You are on page 1of 5

International Journal of Innovative Research in Advanced Engineering (IJIRAE)

Volume 1 Issue 1 (April 2014)

ISSN: 2278-2311 IJIRAE |
2014, IJIRAE All Rights Reserved Page - 202

A Novel method for Unified Blind motion Deblurring of
single / multi image / video using blur Deconvolution

Amitha Ashok Minache

Department of CSE, AcIT Departmentof CSE, AcIT

Abstract A unified blind method for single/multi image blur deconvolution and super-resolution of the images or
videos. This paper proposes a method based on alternating minimization (AM) with respect unknown high-resolution
(HR). Edge-emphasizing smoothing operation supports blur estimation process, to enhance strong soft edges and
filtering out weak structures which improves the quality of blur estimation. In every iteration, parameters are updated,
so that all salient edges are used to increase blur estimation. Filtering domain is used rather than pixel domain to
improve blur estimation. Processing time of super-resolution is comparatively increased by separating upsampling
and registration process.

Keywords Blur decovolution, High resolution, Edge emphasizing, Blur estimation, Filtering domain.

Image capturing devices with lack of sensitivity is failing to capture high resolution images. High resolution images are
widely popular in many applications such as photography, astronomy, medical imaging, etc,. Present days we have
cameras to capture high resolution images but they are very expensive. Computational imaging systems are in contrast
with traditional imaging system, which combines the power of digital processing with data gathering. Blurring, aliasing
and noise may affect spatial resolution which can be visually determined.

Imaging system uses two methods Blur deconvolution (BD) and Super-resolution (SR) to increase resolution. BD
removes blurring and noise, where as SR reduces effect of aliasing. SR also increases size of the image. Super-resolution
(SR) is a technique that enhances the resolution of an imaging system. It is a process of combining multiple low
resolution images to form a high resolution image. Fig.1 shows how original image resolution is increased.
Fig. 1. Example for Superresolution.
In image processing, a kernel, convolution matrix, or mask is a small matrix useful for blurring, sharpening,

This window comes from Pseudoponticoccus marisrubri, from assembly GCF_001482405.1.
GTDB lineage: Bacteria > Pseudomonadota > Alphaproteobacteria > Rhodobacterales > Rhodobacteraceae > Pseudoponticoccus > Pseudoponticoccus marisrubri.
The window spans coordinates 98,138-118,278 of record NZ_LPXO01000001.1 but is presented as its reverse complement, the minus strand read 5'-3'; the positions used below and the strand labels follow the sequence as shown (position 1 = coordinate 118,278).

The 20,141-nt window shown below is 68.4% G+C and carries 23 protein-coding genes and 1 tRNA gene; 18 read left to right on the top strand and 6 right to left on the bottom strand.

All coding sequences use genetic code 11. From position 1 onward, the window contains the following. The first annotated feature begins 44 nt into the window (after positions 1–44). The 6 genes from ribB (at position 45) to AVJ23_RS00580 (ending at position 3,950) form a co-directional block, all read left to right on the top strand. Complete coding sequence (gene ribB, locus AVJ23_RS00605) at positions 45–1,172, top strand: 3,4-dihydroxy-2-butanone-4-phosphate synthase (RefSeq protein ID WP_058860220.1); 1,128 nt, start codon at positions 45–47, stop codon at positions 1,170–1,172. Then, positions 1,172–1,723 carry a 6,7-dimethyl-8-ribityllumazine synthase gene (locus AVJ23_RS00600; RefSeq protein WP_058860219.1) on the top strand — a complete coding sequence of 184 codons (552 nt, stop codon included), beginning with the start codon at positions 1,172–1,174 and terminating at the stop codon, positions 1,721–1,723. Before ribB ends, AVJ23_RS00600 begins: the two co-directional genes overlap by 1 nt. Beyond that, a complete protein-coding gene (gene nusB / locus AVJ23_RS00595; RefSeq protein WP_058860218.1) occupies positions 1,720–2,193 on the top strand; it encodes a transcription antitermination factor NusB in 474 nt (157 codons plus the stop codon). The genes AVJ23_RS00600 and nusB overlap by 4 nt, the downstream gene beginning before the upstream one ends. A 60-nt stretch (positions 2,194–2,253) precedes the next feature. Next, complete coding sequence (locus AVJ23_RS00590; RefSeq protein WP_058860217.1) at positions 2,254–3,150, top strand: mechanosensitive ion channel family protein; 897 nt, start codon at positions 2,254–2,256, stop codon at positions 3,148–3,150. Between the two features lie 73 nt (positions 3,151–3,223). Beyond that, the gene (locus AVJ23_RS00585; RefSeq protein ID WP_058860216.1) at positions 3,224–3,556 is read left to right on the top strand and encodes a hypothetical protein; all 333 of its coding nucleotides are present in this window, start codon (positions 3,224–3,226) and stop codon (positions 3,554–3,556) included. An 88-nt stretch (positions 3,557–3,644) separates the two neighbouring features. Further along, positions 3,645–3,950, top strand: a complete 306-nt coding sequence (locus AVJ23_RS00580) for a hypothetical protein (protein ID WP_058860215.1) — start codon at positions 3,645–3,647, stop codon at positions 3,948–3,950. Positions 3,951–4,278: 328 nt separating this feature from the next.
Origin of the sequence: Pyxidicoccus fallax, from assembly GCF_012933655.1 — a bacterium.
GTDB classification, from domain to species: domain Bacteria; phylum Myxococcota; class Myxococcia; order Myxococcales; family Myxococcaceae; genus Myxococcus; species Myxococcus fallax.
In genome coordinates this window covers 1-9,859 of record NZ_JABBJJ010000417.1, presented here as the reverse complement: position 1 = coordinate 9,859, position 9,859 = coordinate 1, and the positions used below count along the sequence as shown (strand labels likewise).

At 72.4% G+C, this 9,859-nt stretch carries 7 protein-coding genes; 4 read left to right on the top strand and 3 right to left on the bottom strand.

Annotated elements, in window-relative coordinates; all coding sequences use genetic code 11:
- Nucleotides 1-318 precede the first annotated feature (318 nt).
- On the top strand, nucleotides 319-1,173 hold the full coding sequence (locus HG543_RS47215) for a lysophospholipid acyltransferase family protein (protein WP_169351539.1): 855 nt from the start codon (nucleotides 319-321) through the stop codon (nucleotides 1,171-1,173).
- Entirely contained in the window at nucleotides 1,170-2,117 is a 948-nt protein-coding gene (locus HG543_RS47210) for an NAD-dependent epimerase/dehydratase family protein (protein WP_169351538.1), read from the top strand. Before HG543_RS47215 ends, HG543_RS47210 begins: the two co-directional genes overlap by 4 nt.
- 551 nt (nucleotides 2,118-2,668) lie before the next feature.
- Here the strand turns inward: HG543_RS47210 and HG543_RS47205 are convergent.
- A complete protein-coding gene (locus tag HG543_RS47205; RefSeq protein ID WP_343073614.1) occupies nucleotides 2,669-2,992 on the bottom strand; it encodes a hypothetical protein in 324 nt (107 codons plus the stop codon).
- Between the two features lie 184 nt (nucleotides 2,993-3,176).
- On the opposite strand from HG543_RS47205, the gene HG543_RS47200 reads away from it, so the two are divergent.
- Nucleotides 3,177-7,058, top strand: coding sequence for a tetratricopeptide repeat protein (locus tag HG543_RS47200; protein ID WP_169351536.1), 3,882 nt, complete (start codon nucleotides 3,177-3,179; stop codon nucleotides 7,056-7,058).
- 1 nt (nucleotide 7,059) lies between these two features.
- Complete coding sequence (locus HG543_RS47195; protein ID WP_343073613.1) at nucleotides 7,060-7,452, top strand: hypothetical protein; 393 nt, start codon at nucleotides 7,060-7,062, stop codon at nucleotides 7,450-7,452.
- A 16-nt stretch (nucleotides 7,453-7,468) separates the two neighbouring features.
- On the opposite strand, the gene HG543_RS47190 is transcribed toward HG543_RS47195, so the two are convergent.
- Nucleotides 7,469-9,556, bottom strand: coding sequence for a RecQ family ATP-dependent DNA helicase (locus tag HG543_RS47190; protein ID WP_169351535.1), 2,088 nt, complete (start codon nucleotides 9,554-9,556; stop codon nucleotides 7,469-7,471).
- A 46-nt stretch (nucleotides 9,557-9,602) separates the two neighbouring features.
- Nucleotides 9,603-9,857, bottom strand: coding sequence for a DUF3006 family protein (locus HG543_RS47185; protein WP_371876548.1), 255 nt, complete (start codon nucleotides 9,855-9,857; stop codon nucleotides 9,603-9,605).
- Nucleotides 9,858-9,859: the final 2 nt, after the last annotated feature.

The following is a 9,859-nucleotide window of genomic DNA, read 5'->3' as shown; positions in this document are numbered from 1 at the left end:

embossing, edge-detection, and more. This is accomplished by means of convolution between a kernel and an image.
Fig.(2) and (3) Blur deconvolution is a process used to reverse the effects of convolution.

Fig. 2. Matrix of an original image

International Journal of Innovative Research in Advanced Engineering (IJIRAE)
Volume 1 Issue 1 (April 2014)
ISSN: 2278-2311 IJIRAE |
2014, IJIRAE All Rights Reserved Page - 203

Fig. 3. After applying convolution matrix, image blurred.


Image captured by adjusting the quality of the reconstructed image according to its information [1]. Multi-image super-
resolution (MISR) methods reconstructs one HR image by fusing multiple LR images [2]-[3]. Single-image super-
resolution (SISR) proposed small spatial patches in the input LR image are replaced by similar higher resolution patches
which are previously extracted from a number of HR images.
SISR methods do not require motion and blur estimation processes, but have a lower performance compare to MISR [5].
Most BD reconstructed from a single image (SIBD). However, Multi image BD (MIBD) is used to improve the
reconstruction performance. Most of the publications on BD/SR are non-blind. Non-blind method considers blur
identification explicitly during reconstruction. Most of the methods assume PSFs are prior known. Few other works
considers amount of blur can be ignored and can be omitted from the reconstruction. These assumptions are impractical
in real world. Based on two categories these papers are classified as: method which considers blur identification and
image restoration as different process [6],[7],[8],[9], and method which combines these two methods as unified process,